The statistics in the classroom and on the baseball field are off the charts for Washington Township shortstop Nick Favatella.
Yet one rival coach wanted to talk about something else: Favatella's character.
"When he hits a home run, he doesn't try to show up the other team," Lenape coach Phil Fiore said. "He is a very classy kid and ballplayer, and his style and class are what I like the most."
That's saying something, because Favatella has done a lot in his four years at Washington Township.
He is ranked No. 1 in his senior class of 709. On the diamond, he is The Inquirer's South Jersey Baseball Player of the Year.
On a young team, he provided leadership, along with plenty of offense and defense. Washington Township went 18-12, won the South Jersey Group 4 title, and finished as The Inquirer's No. 2-ranked team.
"He had a remarkable year on the field, off the field as a leader of a team, and he has done everything you can ask of a kid," Washington Township coach Bill Alvaro Jr. said. "He ranks right at the top of kids I have coached."
As a senior, Favatella hit .589 (53 for 90) with 18 doubles, nine home runs, and 34 RBIs. He was also 19 for 19 in stolen-base attempts and had a 1.11 slugging percentage.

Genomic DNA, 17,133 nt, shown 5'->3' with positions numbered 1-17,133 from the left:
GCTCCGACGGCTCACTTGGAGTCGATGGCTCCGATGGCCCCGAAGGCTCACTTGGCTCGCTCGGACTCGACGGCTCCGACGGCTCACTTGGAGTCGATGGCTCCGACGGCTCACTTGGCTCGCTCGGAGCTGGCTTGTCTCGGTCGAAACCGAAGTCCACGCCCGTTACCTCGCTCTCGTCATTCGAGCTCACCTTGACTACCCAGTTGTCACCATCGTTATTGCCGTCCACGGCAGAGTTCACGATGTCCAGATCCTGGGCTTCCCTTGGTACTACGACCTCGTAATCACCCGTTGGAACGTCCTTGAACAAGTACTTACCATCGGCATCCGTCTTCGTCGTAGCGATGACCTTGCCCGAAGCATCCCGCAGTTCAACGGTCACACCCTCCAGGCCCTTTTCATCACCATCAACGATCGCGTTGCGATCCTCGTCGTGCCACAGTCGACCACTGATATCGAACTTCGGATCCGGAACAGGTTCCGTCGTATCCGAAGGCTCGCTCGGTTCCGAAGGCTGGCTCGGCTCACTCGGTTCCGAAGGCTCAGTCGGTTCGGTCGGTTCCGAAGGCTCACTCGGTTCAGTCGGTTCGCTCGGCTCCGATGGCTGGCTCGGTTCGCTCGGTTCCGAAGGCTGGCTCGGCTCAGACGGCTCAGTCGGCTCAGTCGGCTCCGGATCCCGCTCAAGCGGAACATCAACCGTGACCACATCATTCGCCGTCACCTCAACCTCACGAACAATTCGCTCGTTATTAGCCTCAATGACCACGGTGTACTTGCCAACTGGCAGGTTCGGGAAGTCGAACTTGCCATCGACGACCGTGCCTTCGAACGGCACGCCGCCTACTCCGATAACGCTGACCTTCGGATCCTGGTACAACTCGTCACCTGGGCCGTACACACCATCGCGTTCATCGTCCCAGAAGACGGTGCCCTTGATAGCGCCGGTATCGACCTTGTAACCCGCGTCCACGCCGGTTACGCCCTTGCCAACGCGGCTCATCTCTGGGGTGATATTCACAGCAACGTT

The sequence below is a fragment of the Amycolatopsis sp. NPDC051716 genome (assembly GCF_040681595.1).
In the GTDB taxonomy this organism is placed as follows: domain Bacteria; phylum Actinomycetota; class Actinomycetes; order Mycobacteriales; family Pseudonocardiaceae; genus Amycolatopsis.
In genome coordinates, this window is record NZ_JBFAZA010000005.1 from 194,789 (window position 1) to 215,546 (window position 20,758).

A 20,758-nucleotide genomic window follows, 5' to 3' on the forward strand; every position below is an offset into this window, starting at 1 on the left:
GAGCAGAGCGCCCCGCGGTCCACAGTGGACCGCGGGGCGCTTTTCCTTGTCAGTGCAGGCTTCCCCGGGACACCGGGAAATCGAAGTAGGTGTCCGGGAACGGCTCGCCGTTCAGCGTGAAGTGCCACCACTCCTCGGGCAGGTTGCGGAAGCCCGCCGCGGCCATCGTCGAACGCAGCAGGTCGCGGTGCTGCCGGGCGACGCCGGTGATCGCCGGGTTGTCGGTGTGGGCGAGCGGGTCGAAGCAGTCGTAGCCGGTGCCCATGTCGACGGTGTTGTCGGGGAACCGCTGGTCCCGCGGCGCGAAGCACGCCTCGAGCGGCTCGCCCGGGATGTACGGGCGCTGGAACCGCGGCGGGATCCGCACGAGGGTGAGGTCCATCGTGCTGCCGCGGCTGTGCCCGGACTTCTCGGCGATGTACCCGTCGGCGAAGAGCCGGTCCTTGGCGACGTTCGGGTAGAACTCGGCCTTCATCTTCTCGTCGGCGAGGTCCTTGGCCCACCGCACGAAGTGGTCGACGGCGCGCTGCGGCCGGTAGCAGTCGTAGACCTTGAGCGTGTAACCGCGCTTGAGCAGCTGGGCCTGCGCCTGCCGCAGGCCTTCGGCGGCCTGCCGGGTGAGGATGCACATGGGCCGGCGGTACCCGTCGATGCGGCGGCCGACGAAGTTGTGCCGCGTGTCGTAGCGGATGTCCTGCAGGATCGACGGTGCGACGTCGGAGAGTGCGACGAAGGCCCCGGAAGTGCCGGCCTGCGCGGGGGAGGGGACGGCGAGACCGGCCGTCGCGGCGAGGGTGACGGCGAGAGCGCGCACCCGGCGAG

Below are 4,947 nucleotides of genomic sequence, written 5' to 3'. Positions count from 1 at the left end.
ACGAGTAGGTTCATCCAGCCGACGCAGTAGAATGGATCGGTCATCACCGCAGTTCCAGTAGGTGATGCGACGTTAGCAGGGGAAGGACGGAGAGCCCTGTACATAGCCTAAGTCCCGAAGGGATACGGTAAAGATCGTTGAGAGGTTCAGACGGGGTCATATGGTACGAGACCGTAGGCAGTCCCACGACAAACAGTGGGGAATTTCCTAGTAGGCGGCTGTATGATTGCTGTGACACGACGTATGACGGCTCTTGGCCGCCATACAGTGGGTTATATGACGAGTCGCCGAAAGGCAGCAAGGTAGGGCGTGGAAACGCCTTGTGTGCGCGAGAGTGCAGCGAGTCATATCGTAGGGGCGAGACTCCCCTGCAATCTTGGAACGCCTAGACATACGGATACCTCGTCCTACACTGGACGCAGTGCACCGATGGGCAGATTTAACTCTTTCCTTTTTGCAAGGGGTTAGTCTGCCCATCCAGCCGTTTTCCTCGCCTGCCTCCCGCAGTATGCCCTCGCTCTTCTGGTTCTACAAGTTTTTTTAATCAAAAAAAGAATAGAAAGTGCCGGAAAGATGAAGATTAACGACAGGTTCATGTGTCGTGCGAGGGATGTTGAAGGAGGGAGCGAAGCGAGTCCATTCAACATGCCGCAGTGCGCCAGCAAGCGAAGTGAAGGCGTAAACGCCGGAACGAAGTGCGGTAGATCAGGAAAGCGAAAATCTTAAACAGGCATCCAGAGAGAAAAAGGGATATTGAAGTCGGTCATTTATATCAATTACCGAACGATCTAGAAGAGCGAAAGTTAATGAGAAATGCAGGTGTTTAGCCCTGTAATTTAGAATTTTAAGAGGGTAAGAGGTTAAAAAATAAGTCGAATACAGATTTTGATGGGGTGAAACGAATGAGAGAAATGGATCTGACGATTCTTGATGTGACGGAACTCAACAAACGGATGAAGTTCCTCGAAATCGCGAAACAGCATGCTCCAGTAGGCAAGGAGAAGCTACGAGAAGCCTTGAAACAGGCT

Ever the team player, Favatella didn't force the issue. Thus, he drew 29 walks, which helps explain his hefty .706 on-base percentage.
Obviously, when teams weren't throwing Favatella fat fastballs, it was tempting to go outside the strike zone and get him to chase pitches. But he didn't accommodate those pitchers very often.
"I am not perfect and it did happen sometimes, but I try not to swing at anything that I don't think is a strike," Favatella said. "If I got walked, we had players who could drive me home."
Favatella began his career by winning a state championship as a freshman infielder at Washington Township, and ended it by earning a sectional title.
In between there were plenty of memorable accomplishments. For his career, he batted .468 with 22 home runs. Among the school records he set were for hits (147), runs (126), doubles (36) and RBIs (98).
"His work ethic is unbelievable, and I think his family was a big part of that," Alvaro said. "One of the reasons he is so dedicated is because of his family values."
Favatella is following the path of both his parents, who are pharmacists. Like his older brother Joe, Nick plans to be in the pharmacy program at Rutgers. Favatella also will continue to play baseball.
He says that winning a state title as a freshman and sectional championship as a senior will stick out the most in his athletic career.
Yet it was the simple friendships with his teammates that made a lasting impression.
"I'll always remember the great times I had with my teammates and the good times we had as a team," Favatella said.
And left unsaid is that many of those times were provided by the bat of Favatella, whose career was defined by outstanding production and character that made him stand above the rest in South Jersey.